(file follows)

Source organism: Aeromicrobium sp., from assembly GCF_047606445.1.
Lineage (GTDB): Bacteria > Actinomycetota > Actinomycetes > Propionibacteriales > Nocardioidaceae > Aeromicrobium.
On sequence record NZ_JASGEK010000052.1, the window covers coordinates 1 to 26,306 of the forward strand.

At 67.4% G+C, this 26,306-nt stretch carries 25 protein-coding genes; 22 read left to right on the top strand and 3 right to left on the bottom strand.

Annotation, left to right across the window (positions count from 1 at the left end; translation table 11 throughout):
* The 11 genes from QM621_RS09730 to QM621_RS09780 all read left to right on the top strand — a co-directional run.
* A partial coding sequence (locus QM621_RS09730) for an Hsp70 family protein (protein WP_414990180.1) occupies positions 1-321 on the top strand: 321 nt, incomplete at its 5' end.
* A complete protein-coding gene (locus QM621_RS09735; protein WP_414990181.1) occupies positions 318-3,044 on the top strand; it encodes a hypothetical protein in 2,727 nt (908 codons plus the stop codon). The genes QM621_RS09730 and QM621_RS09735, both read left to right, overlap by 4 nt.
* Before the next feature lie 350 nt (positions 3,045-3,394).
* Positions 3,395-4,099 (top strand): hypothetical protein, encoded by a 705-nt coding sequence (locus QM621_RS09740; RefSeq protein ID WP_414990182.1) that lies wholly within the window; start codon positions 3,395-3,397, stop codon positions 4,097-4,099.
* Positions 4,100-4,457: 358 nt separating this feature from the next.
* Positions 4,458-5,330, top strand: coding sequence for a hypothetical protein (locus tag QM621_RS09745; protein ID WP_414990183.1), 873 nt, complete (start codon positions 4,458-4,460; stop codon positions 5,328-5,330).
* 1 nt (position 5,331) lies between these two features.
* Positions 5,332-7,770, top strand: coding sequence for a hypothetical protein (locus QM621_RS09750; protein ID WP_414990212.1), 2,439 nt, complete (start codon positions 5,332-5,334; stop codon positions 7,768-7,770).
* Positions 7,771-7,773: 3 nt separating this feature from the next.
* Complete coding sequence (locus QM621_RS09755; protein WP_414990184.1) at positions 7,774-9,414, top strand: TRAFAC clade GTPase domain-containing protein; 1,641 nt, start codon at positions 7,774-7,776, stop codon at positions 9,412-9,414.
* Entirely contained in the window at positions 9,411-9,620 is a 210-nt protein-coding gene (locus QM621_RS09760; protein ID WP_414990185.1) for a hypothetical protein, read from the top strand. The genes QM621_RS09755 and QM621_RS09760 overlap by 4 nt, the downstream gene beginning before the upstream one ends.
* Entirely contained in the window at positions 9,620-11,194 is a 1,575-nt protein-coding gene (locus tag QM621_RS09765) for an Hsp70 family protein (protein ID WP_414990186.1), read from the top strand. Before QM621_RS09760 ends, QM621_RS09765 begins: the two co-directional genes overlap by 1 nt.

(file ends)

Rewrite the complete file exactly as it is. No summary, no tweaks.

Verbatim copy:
Source organism: Aeromicrobium sp., from assembly GCF_047606445.1.
Lineage (GTDB): Bacteria > Actinomycetota > Actinomycetes > Propionibacteriales > Nocardioidaceae > Aeromicrobium.
On sequence record NZ_JASGEK010000052.1, the window covers coordinates 1 to 26,306 of the forward strand.

At 67.4% G+C, this 26,306-nt stretch carries 25 protein-coding genes; 22 read left to right on the top strand and 3 right to left on the bottom strand.

Annotation, left to right across the window (positions count from 1 at the left end; translation table 11 throughout):
* The 11 genes from QM621_RS09730 to QM621_RS09780 all read left to right on the top strand — a co-directional run.
* A partial coding sequence (locus QM621_RS09730) for an Hsp70 family protein (protein WP_414990180.1) occupies positions 1-321 on the top strand: 321 nt, incomplete at its 5' end.
* A complete protein-coding gene (locus QM621_RS09735; protein WP_414990181.1) occupies positions 318-3,044 on the top strand; it encodes a hypothetical protein in 2,727 nt (908 codons plus the stop codon). The genes QM621_RS09730 and QM621_RS09735, both read left to right, overlap by 4 nt.
* Before the next feature lie 350 nt (positions 3,045-3,394).
* Positions 3,395-4,099 (top strand): hypothetical protein, encoded by a 705-nt coding sequence (locus QM621_RS09740; RefSeq protein ID WP_414990182.1) that lies wholly within the window; start codon positions 3,395-3,397, stop codon positions 4,097-4,099.
* Positions 4,100-4,457: 358 nt separating this feature from the next.
* Positions 4,458-5,330, top strand: coding sequence for a hypothetical protein (locus tag QM621_RS09745; protein ID WP_414990183.1), 873 nt, complete (start codon positions 4,458-4,460; stop codon positions 5,328-5,330).
* 1 nt (position 5,331) lies between these two features.
* Positions 5,332-7,770, top strand: coding sequence for a hypothetical protein (locus QM621_RS09750; protein ID WP_414990212.1), 2,439 nt, complete (start codon positions 5,332-5,334; stop codon positions 7,768-7,770).
* Positions 7,771-7,773: 3 nt separating this feature from the next.
* Complete coding sequence (locus QM621_RS09755; protein WP_414990184.1) at positions 7,774-9,414, top strand: TRAFAC clade GTPase domain-containing protein; 1,641 nt, start codon at positions 7,774-7,776, stop codon at positions 9,412-9,414.
* Entirely contained in the window at positions 9,411-9,620 is a 210-nt protein-coding gene (locus QM621_RS09760; protein ID WP_414990185.1) for a hypothetical protein, read from the top strand. The genes QM621_RS09755 and QM621_RS09760 overlap by 4 nt, the downstream gene beginning before the upstream one ends.
* Entirely contained in the window at positions 9,620-11,194 is a 1,575-nt protein-coding gene (locus tag QM621_RS09765) for an Hsp70 family protein (protein ID WP_414990186.1), read from the top strand. Before QM621_RS09760 ends, QM621_RS09765 begins: the two co-directional genes overlap by 1 nt.